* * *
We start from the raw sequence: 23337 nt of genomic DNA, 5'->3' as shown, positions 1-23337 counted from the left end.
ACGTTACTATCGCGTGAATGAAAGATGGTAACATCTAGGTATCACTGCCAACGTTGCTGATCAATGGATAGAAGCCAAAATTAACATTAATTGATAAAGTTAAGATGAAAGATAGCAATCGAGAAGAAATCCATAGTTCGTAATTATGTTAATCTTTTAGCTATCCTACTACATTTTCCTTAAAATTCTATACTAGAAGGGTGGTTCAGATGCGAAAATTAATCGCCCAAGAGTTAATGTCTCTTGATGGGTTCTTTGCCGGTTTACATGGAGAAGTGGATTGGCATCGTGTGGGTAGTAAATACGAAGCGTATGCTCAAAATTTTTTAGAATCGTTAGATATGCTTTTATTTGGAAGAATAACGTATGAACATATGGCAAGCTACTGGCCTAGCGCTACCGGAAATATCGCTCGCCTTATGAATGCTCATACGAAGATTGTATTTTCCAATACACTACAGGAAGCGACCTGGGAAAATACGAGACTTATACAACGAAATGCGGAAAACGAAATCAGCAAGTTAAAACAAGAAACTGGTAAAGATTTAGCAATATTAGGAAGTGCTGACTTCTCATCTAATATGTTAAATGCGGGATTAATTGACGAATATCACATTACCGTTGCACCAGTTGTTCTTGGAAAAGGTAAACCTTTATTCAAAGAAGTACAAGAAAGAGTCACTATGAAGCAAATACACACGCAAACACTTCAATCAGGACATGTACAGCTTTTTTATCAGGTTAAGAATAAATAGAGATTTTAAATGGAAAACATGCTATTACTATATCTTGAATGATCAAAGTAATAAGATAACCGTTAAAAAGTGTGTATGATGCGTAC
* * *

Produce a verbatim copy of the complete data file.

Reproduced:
We start from the raw sequence: 23337 nt of genomic DNA, 5'->3' as shown, positions 1-23337 counted from the left end.
ACGTTACTATCGCGTGAATGAAAGATGGTAACATCTAGGTATCACTGCCAACGTTGCTGATCAATGGATAGAAGCCAAAATTAACATTAATTGATAAAGTTAAGATGAAAGATAGCAATCGAGAAGAAATCCATAGTTCGTAATTATGTTAATCTTTTAGCTATCCTACTACATTTTCCTTAAAATTCTATACTAGAAGGGTGGTTCAGATGCGAAAATTAATCGCCCAAGAGTTAATGTCTCTTGATGGGTTCTTTGCCGGTTTACATGGAGAAGTGGATTGGCATCGTGTGGGTAGTAAATACGAAGCGTATGCTCAAAATTTTTTAGAATCGTTAGATATGCTTTTATTTGGAAGAATAACGTATGAACATATGGCAAGCTACTGGCCTAGCGCTACCGGAAATATCGCTCGCCTTATGAATGCTCATACGAAGATTGTATTTTCCAATACACTACAGGAAGCGACCTGGGAAAATACGAGACTTATACAACGAAATGCGGAAAACGAAATCAGCAAGTTAAAACAAGAAACTGGTAAAGATTTAGCAATATTAGGAAGTGCTGACTTCTCATCTAATATGTTAAATGCGGGATTAATTGACGAATATCACATTACCGTTGCACCAGTTGTTCTTGGAAAAGGTAAACCTTTATTCAAAGAAGTACAAGAAAGAGTCACTATGAAGCAAATACACACGCAAACACTTCAATCAGGACATGTACAGCTTTTTTATCAGGTTAAGAATAAATAGAGATTTTAAATGGAAAACATGCTATTACTATATCTTGAATGATCAAAGTAATAAGATAACCGTTAAAAAGTGTGTATGATGCGTAC